A New Novel Set in Harlem Brings to Life the Bonds Between Mothers and Daughters

Morgan Jerkins, known for her powerful nonfiction writing, turns to fiction with “Caul Baby.”

Eve Glasberg
May 04, 2021

Caul Baby, the debut novel by Morgan Jerkins, an adjunct professor in the writing program at the School of the Arts, blends generational family drama with magical realism to tell a story about Black motherhood and matriarchs, community and tradition, gentrification and ownership.

Jerkins discusses the book with Columbia News, as well as what she plans to read next, how she switches seamlessly from writing fiction to nonfiction, and who she would like to invite to a dinner party.

Q.  What was the impetus behind Caul Baby?

A.  Caul Baby was an amalgam of being inspired by Harlem and city living, while also learning about the precariousness of Black motherhood in America. The story itself has gone through many iterations. Initially, it was only supposed to be a short story, but one of my advisors during my MFA program, Alexander Chee, suggested that it become a novel. I’m glad I took him up on his advice.

"Caul Baby" by Columbia University adjunct professor Morgan Jerkins

Q. Is it easy for you to switch back and forth between writing fiction and nonfiction? What is the main difference between the two genres?

A. Yes, it’s easy, because I've been doing it for several years. I've been writing fiction since I was a teen, but I first gained prominence in my professional life for writing nonfiction, so I learned to juggle both genres. The main difference is that with nonfiction, I take more of a journalistic style, especially with my last book, Wandering in Strange Lands. However, in fiction, the rules I make on my own, and I have to adhere to them, which is more difficult than you think!

Q. What's next on your reading list?

A. The Ledger and the Chain by Joshua Rothman, a history professor at the University of Alabama. He is an amazing historian, and this book will center around the lives of two of the biggest domestic slave traders in American history. I actually got the chance to speak to Professor Rothman about these men because they separated more African American families than anyone else. I expect to be fully moved by this book.

Q. What did you teach this term? How have you helped your students with online learning during the pandemic?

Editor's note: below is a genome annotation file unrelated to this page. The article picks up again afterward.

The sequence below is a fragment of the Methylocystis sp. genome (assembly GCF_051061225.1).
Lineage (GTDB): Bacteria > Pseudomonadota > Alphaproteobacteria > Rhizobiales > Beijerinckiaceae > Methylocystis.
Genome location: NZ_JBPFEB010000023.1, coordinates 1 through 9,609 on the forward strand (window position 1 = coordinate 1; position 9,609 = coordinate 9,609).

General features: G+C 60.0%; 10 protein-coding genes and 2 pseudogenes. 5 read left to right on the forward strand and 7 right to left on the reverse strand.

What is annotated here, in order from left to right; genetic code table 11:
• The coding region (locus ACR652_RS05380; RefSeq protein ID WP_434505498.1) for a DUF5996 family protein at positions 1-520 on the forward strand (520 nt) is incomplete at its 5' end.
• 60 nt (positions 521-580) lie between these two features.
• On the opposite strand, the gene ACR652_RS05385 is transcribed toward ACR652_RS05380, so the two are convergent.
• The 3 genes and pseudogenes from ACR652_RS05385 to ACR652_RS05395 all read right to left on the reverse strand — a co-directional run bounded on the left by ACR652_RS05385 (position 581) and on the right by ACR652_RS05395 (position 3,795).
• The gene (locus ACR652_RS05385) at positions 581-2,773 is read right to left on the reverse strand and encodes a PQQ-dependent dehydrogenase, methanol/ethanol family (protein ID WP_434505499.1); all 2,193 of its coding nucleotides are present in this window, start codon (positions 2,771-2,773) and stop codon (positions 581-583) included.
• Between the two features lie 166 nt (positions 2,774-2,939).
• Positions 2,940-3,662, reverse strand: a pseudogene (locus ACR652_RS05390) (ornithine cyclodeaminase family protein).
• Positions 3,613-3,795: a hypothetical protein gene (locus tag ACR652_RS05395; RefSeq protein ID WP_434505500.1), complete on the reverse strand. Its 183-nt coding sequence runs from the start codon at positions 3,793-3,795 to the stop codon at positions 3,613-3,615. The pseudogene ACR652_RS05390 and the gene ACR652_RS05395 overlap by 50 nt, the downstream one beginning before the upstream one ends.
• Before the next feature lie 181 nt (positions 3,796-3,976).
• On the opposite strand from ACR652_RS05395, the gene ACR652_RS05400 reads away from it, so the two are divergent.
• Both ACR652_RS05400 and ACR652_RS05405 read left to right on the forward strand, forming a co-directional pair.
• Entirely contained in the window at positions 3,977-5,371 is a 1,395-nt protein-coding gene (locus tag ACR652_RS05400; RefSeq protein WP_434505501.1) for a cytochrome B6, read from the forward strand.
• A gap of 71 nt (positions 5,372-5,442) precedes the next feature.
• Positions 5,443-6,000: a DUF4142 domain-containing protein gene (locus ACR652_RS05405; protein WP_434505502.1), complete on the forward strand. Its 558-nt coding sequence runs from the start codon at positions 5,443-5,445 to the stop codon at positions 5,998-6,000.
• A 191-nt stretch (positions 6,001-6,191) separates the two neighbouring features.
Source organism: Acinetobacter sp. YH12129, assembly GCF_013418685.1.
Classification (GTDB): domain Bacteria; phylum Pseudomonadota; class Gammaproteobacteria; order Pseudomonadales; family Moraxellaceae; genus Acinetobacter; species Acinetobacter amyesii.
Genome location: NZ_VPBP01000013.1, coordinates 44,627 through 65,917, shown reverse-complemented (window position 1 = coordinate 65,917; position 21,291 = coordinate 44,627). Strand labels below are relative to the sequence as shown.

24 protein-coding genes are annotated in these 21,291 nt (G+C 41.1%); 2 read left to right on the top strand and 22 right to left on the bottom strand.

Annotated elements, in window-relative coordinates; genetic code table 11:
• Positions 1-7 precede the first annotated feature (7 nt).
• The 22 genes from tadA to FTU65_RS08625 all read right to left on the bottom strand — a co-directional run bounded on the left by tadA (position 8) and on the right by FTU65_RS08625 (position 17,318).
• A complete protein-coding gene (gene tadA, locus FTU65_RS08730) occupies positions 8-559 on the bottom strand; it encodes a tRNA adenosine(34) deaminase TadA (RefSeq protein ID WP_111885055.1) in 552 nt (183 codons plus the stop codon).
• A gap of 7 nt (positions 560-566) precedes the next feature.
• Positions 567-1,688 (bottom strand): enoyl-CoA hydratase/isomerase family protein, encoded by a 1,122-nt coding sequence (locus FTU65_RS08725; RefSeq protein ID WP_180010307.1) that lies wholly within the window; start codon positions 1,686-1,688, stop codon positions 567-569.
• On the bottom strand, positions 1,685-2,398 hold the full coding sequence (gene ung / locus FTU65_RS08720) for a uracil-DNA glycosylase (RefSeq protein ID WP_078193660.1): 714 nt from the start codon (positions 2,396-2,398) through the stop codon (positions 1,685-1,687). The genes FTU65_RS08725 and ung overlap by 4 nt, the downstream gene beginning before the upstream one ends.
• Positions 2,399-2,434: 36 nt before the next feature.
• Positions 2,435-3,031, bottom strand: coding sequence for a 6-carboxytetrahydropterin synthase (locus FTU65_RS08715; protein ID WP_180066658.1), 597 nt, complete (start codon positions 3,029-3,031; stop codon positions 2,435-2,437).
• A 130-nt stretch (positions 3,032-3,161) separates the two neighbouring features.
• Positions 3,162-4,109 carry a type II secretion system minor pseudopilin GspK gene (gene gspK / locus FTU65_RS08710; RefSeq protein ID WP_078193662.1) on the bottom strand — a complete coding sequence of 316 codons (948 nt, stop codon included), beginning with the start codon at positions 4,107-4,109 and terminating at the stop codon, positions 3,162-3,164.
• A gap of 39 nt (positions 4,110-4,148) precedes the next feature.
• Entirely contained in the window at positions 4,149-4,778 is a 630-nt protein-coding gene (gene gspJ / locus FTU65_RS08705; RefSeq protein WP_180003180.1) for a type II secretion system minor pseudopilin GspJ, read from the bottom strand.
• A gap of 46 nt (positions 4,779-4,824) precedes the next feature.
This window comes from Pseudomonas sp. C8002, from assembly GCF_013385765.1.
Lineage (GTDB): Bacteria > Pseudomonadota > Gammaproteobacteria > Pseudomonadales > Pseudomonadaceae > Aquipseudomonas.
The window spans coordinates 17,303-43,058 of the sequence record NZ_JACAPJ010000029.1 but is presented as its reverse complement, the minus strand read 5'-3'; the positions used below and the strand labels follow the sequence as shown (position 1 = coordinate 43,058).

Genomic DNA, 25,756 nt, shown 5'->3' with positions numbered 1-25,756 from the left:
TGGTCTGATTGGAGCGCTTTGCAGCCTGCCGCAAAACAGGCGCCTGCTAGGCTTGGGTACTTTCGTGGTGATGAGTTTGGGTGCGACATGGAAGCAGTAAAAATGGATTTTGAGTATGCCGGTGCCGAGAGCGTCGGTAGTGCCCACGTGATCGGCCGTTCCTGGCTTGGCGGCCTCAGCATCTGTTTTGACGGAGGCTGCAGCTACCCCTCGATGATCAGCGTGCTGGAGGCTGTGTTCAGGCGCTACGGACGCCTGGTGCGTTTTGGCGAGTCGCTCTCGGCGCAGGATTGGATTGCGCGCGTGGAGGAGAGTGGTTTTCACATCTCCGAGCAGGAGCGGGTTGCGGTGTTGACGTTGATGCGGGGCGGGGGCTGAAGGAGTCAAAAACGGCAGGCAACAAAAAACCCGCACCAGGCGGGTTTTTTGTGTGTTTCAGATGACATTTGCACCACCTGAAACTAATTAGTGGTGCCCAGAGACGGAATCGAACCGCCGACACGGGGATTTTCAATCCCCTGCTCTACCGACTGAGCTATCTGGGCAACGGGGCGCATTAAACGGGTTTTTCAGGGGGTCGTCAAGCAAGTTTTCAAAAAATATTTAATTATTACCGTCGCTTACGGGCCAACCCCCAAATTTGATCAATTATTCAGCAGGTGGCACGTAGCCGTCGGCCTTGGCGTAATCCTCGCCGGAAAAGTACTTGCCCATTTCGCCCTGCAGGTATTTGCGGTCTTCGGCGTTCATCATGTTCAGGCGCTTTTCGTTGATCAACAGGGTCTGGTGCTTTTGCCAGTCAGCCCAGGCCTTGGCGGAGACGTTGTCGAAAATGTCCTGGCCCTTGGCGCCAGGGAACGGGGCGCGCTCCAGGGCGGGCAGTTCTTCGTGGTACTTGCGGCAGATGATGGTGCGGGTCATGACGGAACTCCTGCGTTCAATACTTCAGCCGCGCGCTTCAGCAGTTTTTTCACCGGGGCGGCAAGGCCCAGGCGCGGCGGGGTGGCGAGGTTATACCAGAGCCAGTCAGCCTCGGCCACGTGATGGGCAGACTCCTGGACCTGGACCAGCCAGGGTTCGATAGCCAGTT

A. I taught a nonfiction workshop. I try to teach my students with a holistic approach. We, as writers, spend a lot of time in our heads, and it’s important to check in with our bodies, too, especially during a time like this. I tell the students to be gentle with themselves, just as I need to be gentle with my own self. I’ve been lucky that each and every week, my students, though they are spread out across the country, are attentive and engaging. We’ve created a warm and supportive environment through Zoom.

Q. How have the events of the past year affected your writing?

A. The past year has made me pour more into fiction and be more imaginative because reality has been too much at times. I must have thought of over 20 ideas, but I don’t feel the necessity to dive immediately into brainstorming because I’m not going anywhere. The pandemic has forced me to slow down, and I’m allowing certain ideas to ferment or even disappear. Not everything needs devotion, and I’m so used to multitasking with not enough rest in between.

Q. What are you working on now?

A. I’m working on another novel and some screenplay ideas. The novel is even more ambitious than Caul Baby, as I’m incorporating more history, and I’m thankful to have a research assistant to help me with the legwork. I’m also juggling teaching and a full-time day job as an editor, so it’s a balancing act. I do want to emphasize that you do not have to write every day to consider yourself a writer. Just as my routine is liable to shift, so am I.

Q. You're hosting a dinner party. Which three academics, scholars, or writers, dead or alive, would you invite, and why?

A. I’d invite Zora Neale Hurston, Jesmyn Ward, and Saidiya Hartman, and we would have the party in Harlem. These women have inspired and influenced me so much, and I feel like we could talk for hours about Black history and fabulism in our research and books. We would have soul food, and there would be enough wine to go around for everyone. I’m not sure how Zora would feel about present-day music, but we would make it work.

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